October is Breast Cancer Awareness Month and Philadelphia is pretty in pink. Liberty Place, 8th and Market, the fountains at Logan Circle, and the Avenue of the Arts are all lit a vibrant, pulsating pink to remind Philly’s women to get a mammogram and save their own lives.
But that message is more complicated for women who identify as lesbian and bisexual. As the American Cancer Society states on their website, “lesbian and bisexual women are at greater risk for cancer.” These women are both at higher risk for breast cancer and have a lower likelihood of getting the same standard of care as their heterosexual peers.
Dr. Penelope Damaskos, director of social work at Memorial Sloan Kettering Cancer Center, said breast cancer awareness “is a very heteronormative type of imagery. Many lesbians don’t see themselves reflected in those images and, in turn, might not see themselves at risk.”
The LGBT Cancer Network acknowledges that lesbians especially are “invisible” because the large national cancer registries and surveys do not collect data about sexual orientation. So while racial, ethnic and other groups of women can discern their risk and how to address it from specific data, lesbians cannot. The prevalence of breast cancer makes this lack of data especially problematic for lesbians.
About 1 in 8 U.S. women will develop invasive breast cancer over the course of their lifetimes. In 2020, an estimated 276,480 new cases of invasive breast cancer will be diagnosed in women in the U.S., along with 48,530 new cases of non-invasive (in situ) breast cancer.
And for women in the U.S., breast cancer death rates are higher than any other cancer besides lung cancer. About 42-thousand women in the U.S. are expected to die from breast cancer this year.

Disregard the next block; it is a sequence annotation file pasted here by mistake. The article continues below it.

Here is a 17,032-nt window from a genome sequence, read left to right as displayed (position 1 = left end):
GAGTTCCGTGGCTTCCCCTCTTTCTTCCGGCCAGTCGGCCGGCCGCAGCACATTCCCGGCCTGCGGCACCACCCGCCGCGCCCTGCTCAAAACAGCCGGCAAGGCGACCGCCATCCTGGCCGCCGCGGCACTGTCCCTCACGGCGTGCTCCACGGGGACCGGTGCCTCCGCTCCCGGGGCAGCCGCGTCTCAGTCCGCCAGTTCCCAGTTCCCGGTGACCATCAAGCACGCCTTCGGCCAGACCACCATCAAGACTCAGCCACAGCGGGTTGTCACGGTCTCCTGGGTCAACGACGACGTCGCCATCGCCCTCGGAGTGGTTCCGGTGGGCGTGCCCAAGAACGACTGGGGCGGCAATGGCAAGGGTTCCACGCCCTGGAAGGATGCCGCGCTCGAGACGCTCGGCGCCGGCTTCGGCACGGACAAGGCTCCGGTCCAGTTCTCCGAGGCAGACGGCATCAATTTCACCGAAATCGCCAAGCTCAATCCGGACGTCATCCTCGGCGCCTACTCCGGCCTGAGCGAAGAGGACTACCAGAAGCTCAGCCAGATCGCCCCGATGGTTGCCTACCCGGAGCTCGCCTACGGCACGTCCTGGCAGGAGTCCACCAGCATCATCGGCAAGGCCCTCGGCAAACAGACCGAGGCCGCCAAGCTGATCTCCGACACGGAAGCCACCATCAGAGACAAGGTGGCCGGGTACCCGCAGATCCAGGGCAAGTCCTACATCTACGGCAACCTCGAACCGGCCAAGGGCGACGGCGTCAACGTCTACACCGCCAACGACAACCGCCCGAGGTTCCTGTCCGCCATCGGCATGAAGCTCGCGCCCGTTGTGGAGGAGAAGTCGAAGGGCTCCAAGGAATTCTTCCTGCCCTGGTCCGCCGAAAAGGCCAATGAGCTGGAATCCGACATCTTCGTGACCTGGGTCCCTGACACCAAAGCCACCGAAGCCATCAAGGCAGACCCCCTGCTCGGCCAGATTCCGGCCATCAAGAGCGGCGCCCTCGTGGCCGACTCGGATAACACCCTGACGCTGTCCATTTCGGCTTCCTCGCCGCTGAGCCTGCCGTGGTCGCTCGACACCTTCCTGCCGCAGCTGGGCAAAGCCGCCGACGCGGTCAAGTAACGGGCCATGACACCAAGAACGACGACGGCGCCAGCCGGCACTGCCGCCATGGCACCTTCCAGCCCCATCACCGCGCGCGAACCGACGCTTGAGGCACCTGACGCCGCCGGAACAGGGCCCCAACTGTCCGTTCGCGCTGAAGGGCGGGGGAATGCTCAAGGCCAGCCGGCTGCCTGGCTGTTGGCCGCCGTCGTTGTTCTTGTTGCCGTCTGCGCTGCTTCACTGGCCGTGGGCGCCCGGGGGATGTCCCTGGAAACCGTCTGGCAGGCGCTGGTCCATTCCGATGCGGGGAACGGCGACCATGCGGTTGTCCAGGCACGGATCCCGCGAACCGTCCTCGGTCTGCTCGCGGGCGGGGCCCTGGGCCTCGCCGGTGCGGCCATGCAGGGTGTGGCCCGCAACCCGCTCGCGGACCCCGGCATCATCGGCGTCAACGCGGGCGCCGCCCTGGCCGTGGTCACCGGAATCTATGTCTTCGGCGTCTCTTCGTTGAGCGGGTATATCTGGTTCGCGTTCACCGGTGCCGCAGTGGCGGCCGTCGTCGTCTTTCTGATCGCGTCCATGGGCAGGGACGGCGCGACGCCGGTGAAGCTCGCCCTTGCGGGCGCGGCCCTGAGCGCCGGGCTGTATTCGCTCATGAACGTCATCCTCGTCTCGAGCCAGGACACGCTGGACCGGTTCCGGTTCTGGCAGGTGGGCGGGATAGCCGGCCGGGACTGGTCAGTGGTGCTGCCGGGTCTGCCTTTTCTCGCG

As of January 2020, there are more than 3.5 million women in the U.S. who are currently being treated or have finished treatment. In 2020, it’s estimated that about 30% of newly diagnosed cancers in women will be breast cancers.
In women under 45, breast cancer is more common in Black women than white women. Overall, Black women are more likely to die of breast cancer. For other women of color — Asian, Hispanic, and Native-American women — the risk of developing and dying from breast cancer is lower, though Ashkenazi Jewish women have a higher risk of breast cancer because of a higher rate of BRCA gene mutations. And when it comes to lesbians and bisexual women, the data is limited.
The standard of care for lesbians and bisexual women is also problematic. A 2019 study published in the Journal of Clinical Oncology detailed results of a survey of oncologists at the National Cancer Institute regarding their knowledge about LGBTQ patients with cancer. The results were alarming.
Fewer than 40 percent of the 450 oncologists surveyed said they were adequately equipped or informed to treat a cancer patient who identifies as LGBTQ. While two-thirds thought knowing a patient’s gender identity was important, fewer than a third thought knowing their sexual orientation was.
Women like Sam Miller know this all too well. Miller identifies as “a gender non conforming, old-school butch dyke who never gets sick.” A graphic designer who is athletic, rides a bike everywhere and has never smoked, Miller thought she was at very low risk for breast cancer — until she was diagnosed right before the pandemic hit.
Miller’s partner, Emma, had felt something in one of Miller’s breasts and demanded she be checked out by a doctor. After a mammogram, ultrasound and biopsy, Miller got a diagnosis of stage 2 breast cancer, requiring surgery, chemotherapy and radiation.